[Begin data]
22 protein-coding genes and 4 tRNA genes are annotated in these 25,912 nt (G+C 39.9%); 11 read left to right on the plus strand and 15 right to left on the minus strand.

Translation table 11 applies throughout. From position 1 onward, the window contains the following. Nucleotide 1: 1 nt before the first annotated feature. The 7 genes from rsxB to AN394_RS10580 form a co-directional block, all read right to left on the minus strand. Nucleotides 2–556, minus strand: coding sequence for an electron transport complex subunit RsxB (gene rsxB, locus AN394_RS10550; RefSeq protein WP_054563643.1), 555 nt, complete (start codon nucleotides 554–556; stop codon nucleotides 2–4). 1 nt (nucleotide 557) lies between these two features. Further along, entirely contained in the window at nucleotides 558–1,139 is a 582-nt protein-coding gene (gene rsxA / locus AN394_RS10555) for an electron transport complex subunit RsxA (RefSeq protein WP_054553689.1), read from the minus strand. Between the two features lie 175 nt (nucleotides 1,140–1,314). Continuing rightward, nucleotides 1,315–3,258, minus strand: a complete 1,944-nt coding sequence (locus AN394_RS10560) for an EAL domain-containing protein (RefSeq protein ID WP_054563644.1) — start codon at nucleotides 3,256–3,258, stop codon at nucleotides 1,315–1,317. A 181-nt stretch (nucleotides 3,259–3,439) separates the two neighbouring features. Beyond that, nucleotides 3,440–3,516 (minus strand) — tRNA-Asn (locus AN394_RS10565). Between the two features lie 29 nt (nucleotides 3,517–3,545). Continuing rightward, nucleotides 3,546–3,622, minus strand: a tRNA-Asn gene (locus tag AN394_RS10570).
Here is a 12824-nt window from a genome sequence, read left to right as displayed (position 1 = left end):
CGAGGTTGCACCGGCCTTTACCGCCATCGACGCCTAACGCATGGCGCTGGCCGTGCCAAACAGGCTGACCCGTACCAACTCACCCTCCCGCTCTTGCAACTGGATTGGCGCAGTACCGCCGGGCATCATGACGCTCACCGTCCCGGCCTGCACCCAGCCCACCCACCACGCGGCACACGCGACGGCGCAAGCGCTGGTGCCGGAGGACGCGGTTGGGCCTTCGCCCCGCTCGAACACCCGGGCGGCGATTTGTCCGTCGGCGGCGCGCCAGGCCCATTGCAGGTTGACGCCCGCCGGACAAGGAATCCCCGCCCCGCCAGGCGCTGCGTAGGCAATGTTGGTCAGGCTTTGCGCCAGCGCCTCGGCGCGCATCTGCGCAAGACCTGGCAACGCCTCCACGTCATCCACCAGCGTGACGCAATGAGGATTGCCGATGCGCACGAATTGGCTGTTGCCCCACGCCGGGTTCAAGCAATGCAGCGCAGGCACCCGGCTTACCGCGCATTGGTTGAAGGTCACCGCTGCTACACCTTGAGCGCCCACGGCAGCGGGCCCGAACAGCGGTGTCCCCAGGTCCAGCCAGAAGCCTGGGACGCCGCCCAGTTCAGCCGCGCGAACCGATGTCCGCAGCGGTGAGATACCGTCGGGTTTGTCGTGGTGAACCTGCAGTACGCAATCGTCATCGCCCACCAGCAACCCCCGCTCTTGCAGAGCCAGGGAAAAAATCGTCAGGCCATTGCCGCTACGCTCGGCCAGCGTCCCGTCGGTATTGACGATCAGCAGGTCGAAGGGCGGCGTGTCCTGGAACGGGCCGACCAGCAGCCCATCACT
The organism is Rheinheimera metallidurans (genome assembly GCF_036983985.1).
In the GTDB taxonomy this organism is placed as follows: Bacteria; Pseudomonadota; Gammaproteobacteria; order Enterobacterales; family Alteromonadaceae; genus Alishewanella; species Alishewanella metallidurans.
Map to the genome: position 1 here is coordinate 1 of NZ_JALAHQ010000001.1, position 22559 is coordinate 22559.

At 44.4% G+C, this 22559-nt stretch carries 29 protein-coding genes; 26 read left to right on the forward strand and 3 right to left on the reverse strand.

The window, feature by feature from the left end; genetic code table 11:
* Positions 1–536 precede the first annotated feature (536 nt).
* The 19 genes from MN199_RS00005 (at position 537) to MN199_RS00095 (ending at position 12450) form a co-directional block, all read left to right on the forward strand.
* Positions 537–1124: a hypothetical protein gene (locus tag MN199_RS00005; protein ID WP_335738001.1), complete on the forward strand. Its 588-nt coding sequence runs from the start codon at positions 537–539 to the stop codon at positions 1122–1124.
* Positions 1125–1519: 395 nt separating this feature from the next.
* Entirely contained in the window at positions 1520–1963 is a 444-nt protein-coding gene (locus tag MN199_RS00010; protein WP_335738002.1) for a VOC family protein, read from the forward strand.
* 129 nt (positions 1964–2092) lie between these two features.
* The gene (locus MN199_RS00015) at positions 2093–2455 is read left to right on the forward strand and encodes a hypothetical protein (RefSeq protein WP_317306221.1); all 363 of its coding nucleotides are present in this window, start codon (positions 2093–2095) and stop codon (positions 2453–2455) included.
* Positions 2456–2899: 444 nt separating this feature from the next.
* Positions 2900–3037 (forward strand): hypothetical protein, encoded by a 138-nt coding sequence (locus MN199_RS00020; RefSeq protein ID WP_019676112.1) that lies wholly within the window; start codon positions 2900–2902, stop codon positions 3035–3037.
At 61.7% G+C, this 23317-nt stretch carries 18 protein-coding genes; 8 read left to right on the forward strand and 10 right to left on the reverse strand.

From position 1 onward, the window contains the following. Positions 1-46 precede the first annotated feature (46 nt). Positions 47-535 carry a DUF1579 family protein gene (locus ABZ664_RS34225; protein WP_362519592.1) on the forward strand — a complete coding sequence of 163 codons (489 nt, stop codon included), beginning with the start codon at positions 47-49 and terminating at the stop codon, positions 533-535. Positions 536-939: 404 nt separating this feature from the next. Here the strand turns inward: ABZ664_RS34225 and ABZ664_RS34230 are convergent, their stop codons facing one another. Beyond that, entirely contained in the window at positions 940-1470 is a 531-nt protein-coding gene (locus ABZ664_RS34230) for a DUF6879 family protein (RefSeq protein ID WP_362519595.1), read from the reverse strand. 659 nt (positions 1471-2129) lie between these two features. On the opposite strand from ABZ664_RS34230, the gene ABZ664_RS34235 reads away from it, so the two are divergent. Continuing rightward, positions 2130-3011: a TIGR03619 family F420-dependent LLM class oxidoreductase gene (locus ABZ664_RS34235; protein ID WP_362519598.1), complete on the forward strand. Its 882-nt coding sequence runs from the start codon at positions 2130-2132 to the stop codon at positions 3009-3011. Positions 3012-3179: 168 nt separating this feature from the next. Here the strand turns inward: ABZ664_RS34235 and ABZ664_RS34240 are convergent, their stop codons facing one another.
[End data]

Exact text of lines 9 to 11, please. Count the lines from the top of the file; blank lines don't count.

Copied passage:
The window, feature by feature from the left end; genetic code table 11:
* Positions 1–536 precede the first annotated feature (536 nt).
* The 19 genes from MN199_RS00005 (at position 537) to MN199_RS00095 (ending at position 12450) form a co-directional block, all read left to right on the forward strand.